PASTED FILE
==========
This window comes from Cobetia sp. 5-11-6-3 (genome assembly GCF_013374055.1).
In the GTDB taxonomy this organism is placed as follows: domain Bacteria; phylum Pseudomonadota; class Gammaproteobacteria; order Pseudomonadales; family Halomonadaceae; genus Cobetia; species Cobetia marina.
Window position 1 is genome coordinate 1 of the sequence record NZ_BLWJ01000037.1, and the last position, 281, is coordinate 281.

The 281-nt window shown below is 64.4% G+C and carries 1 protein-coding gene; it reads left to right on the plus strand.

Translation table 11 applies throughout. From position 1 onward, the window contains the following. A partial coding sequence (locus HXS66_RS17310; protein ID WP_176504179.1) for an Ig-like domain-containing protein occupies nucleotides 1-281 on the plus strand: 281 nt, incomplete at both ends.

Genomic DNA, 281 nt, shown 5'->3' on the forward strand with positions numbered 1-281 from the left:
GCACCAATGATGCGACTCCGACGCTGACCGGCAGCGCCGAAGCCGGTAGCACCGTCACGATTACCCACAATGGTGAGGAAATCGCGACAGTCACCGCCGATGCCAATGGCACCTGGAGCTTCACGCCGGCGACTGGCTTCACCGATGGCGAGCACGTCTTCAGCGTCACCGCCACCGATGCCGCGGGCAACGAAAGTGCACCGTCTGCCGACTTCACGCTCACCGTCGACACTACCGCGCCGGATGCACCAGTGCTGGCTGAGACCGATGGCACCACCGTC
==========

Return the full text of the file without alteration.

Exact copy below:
This window comes from Cobetia sp. 5-11-6-3 (genome assembly GCF_013374055.1).
In the GTDB taxonomy this organism is placed as follows: domain Bacteria; phylum Pseudomonadota; class Gammaproteobacteria; order Pseudomonadales; family Halomonadaceae; genus Cobetia; species Cobetia marina.
Window position 1 is genome coordinate 1 of the sequence record NZ_BLWJ01000037.1, and the last position, 281, is coordinate 281.

The 281-nt window shown below is 64.4% G+C and carries 1 protein-coding gene; it reads left to right on the plus strand.

Translation table 11 applies throughout. From position 1 onward, the window contains the following. A partial coding sequence (locus HXS66_RS17310; protein ID WP_176504179.1) for an Ig-like domain-containing protein occupies nucleotides 1-281 on the plus strand: 281 nt, incomplete at both ends.

Genomic DNA, 281 nt, shown 5'->3' on the forward strand with positions numbered 1-281 from the left:
GCACCAATGATGCGACTCCGACGCTGACCGGCAGCGCCGAAGCCGGTAGCACCGTCACGATTACCCACAATGGTGAGGAAATCGCGACAGTCACCGCCGATGCCAATGGCACCTGGAGCTTCACGCCGGCGACTGGCTTCACCGATGGCGAGCACGTCTTCAGCGTCACCGCCACCGATGCCGCGGGCAACGAAAGTGCACCGTCTGCCGACTTCACGCTCACCGTCGACACTACCGCGCCGGATGCACCAGTGCTGGCTGAGACCGATGGCACCACCGTC